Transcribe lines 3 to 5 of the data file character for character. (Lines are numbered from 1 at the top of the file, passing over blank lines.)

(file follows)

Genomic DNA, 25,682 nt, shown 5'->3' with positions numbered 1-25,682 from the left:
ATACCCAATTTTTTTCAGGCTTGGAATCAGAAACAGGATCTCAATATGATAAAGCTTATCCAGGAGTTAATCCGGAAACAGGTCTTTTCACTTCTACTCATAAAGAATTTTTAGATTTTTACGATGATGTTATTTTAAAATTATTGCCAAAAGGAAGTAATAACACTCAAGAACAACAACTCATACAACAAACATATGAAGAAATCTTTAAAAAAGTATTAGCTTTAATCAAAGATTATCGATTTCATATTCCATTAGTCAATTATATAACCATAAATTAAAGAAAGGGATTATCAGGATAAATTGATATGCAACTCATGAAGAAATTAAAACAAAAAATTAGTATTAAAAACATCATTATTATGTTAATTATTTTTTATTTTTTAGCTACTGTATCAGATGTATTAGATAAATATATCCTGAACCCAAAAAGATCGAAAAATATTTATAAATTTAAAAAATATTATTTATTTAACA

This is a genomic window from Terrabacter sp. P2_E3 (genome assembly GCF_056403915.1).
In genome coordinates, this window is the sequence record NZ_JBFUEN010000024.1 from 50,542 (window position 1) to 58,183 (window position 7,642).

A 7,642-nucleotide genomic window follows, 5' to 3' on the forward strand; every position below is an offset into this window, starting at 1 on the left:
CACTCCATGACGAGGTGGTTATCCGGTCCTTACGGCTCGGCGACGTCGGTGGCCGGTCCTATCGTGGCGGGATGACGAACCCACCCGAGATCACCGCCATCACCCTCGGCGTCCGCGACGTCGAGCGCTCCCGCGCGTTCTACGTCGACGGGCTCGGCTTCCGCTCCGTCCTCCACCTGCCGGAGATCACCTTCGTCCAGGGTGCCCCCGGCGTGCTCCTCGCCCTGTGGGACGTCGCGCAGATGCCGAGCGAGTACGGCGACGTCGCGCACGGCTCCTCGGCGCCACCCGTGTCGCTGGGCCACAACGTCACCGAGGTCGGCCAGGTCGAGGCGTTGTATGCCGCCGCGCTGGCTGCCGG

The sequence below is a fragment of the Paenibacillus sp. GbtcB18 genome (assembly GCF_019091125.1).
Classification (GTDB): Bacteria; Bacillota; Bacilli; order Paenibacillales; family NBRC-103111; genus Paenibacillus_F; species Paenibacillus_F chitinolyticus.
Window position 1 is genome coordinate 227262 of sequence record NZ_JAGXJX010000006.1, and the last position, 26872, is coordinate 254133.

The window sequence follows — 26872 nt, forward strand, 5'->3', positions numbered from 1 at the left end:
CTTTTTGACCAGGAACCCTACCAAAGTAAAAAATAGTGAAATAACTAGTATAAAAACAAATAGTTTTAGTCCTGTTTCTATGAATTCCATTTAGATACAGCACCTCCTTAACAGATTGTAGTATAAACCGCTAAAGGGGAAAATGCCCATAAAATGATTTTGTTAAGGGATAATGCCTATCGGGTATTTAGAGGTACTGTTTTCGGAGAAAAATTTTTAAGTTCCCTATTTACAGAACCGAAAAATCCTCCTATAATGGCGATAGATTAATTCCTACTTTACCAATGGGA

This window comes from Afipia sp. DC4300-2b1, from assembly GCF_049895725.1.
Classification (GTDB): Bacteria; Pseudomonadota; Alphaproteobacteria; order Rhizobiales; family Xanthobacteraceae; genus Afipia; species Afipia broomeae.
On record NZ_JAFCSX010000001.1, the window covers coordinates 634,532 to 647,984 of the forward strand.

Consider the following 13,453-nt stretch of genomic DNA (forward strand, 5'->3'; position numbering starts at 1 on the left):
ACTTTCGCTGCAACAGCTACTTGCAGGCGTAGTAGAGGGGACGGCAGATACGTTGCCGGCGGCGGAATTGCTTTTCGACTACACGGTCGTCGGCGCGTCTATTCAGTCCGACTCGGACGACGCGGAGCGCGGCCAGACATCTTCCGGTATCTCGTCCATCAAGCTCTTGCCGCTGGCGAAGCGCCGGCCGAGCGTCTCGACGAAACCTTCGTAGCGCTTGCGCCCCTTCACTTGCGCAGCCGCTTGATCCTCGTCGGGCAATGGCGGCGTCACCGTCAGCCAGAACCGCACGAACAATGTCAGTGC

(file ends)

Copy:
This is a genomic window from Terrabacter sp. P2_E3 (genome assembly GCF_056403915.1).
In genome coordinates, this window is the sequence record NZ_JBFUEN010000024.1 from 50,542 (window position 1) to 58,183 (window position 7,642).

A 7,642-nucleotide genomic window follows, 5' to 3' on the forward strand; every position below is an offset into this window, starting at 1 on the left: